This was another place that Buckley performed at on July 23, 1993 (as part of the CMJ festival) on June 17 and 18 in 1994. Buckley was in good company here, from 1992 to 2005, this venue hosted many famous local and national performers including Rufus Wainwright, Greta Gertler, Nellie McKay, Richard Hell, Patty Griffin, and Norah Jones.
4th and Broadway, Manhattan
How the hell did I miss Jeff Buckley’s in-store appearance on December 16, 1994? Me, the guy who always waited on a long line whenever a rock star would do autograph signing and/or performance at my all-time favorite store, which tragically, in my opinion, closed in 2006. (Kate Bush, Lou Reed, Patti Smith, Erasure, Philip Glass, Bryan Ferry were just some of the folks I met). Consider yourself very lucky if you were there to meet Buckley. As of today, the location houses the “MLB Fan Cave.”
17 Irving Pl., Manhattan
On December 17, 1994, Buckley played at this New York institution, which is still around, which I always associate with the very unpleasant experience of going through the gauntlet of the mean-looking security staff upon entering the venue. Regardless, I’ve seen so many awesome acts here–Liz Phair, the Psychedelic Furs, the Verve, Echo and the Bunnymen, and INXS in 1997, a few months before singer Michael Hutchence died.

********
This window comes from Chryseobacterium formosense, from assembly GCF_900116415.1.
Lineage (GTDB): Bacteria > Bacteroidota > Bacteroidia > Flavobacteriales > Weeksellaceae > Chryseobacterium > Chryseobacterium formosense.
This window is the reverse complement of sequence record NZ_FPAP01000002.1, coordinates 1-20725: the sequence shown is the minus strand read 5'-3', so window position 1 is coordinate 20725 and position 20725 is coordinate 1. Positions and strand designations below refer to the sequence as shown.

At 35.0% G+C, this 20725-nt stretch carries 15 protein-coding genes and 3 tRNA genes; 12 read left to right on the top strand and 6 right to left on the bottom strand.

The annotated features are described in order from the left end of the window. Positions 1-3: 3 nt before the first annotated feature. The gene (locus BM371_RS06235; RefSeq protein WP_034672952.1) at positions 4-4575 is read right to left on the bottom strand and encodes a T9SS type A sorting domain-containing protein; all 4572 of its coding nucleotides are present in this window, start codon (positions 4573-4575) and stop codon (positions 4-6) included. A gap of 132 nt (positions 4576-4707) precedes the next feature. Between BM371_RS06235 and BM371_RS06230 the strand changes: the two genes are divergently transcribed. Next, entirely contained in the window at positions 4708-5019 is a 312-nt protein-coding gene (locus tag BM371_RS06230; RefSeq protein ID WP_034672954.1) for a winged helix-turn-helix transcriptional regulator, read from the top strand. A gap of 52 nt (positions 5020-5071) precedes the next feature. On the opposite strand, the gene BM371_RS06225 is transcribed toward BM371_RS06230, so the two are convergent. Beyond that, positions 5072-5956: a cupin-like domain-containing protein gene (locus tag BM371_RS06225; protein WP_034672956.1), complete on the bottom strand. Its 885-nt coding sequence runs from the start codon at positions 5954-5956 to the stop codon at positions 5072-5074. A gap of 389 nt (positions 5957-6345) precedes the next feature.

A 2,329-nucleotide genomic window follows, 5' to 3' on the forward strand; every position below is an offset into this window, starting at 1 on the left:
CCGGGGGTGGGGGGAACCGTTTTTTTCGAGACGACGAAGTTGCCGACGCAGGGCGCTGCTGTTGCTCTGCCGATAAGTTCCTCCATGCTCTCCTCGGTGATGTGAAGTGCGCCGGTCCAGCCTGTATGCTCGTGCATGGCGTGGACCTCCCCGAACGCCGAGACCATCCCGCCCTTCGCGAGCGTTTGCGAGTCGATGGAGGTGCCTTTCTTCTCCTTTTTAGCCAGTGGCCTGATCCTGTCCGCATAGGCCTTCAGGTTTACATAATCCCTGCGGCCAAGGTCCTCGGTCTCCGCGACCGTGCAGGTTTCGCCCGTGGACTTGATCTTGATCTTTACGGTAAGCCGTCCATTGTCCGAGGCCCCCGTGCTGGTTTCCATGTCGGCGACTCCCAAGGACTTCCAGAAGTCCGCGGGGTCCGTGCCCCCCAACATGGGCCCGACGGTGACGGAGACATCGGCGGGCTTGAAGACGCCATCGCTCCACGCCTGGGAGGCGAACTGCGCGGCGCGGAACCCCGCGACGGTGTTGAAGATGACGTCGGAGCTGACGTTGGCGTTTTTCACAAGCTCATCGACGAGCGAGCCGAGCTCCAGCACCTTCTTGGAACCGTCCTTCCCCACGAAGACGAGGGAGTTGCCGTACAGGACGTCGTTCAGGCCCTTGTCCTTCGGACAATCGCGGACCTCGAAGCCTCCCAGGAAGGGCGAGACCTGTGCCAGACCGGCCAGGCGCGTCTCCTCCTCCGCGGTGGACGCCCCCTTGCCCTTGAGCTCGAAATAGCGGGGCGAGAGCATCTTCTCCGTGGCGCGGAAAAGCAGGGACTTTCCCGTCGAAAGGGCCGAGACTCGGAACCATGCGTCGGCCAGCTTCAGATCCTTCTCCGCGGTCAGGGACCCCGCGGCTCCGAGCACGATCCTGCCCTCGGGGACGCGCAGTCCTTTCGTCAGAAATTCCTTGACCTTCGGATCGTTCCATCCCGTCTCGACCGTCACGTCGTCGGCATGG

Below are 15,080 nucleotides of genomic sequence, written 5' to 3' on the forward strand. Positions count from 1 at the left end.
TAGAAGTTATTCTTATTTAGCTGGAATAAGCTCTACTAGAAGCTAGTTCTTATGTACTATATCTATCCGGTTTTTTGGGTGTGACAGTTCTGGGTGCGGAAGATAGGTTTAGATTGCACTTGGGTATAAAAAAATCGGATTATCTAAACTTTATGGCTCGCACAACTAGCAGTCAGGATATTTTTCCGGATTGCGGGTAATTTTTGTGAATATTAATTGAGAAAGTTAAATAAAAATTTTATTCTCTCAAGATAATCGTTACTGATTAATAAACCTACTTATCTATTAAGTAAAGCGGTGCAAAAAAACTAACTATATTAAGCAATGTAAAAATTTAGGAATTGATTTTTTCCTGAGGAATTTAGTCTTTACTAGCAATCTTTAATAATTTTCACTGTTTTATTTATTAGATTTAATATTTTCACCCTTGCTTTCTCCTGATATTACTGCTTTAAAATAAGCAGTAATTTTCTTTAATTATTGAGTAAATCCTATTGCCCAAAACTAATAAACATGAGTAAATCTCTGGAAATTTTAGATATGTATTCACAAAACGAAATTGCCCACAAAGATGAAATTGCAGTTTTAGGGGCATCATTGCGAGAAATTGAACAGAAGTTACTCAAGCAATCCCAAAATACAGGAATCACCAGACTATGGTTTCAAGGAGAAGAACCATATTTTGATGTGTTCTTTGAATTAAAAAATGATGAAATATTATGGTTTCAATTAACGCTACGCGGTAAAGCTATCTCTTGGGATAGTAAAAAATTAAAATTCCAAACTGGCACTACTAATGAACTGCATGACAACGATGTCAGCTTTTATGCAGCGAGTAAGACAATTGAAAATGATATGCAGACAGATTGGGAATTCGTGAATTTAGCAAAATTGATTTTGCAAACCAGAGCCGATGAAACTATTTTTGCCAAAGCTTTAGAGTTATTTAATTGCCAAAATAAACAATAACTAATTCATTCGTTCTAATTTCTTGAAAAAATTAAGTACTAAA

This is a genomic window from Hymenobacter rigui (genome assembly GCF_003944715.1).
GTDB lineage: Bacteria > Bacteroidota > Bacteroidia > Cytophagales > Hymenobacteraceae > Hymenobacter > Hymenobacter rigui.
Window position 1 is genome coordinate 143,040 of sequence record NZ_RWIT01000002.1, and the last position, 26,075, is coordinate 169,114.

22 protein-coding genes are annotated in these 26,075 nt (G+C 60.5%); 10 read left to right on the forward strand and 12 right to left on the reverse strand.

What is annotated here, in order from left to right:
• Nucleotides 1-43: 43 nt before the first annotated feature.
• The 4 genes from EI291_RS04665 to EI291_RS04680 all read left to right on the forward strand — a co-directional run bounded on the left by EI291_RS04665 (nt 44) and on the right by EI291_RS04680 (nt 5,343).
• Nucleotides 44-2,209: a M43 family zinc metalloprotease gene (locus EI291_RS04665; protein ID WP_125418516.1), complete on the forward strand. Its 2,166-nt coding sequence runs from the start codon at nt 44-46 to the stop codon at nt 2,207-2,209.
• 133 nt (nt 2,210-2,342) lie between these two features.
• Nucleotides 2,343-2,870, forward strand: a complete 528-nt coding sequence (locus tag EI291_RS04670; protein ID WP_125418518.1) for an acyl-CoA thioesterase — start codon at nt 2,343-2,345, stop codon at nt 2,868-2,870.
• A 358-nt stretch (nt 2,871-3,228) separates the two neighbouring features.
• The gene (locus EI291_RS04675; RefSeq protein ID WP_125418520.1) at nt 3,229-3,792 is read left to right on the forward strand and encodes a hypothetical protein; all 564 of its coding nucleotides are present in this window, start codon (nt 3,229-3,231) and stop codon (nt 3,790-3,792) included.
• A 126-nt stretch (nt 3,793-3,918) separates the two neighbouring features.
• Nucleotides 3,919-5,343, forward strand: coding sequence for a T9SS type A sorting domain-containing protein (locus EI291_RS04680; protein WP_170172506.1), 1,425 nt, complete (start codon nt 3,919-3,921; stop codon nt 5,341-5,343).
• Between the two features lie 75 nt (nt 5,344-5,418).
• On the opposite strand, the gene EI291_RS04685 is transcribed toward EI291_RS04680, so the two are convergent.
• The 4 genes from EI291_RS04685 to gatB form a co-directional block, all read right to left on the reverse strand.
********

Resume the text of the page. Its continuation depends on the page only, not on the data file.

239 W. 52nd St., Manhattan
Ahh, good old Roseland, which unfortunately shuttered earlier this year. Back on June 2 and 6, 1995, several months after the release of Grace, Buckley performed at Roseland opening for Juliana Hatfield.
217 E. Houston St., Manhattan
One of my favorite places to see a show, the Mercury Lounge is where Buckley performed on New Year’s Eve 1995 and on May 4, 1996.
Brooklyn Heights, Brooklyn
Back to Brooklyn Heights, this time, the neighborhood served as the locale for Buckley’s “So Real” video–reportedly his favorite clip. Just like the song, the video, directed by Sophie Muller (Weezer, No Doubt, Beyonce, Rihanna), is aptly surreal (no pun intended) with Buckley riding a bicycle in a suit, taking off his shirt in the street, and being accosted by apes.
95 Stanton St., Manhattan
Shane Doyle, who was the co-founder of Sin-é, also started another venue in 1996 on the Lower East Side called Arlene’s Grocery, one of the few places from Buckley’s era that is still around, with its bodega-like facade intact. There, Buckley performed on February 9 and 11, 1997, which would possibly make it his last ever show in New York City. Having relocated to Memphis to work on the follow-up to Grace, he drowned in the Wolf River on May 29 of that year.
For more on Buckley, I highly recommend three terrific books: Dream Brother: The Lives of Jeff and Tim Buckley by David Browne; Grace by Daphne Brooks, and The Holy or the Broken: Leonard Cohen, Jeff Buckley, and the Unlikely Ascent of Hallelujah by Alan Light. And of course, listen to Buckley’s Live at Sin-é and Grace.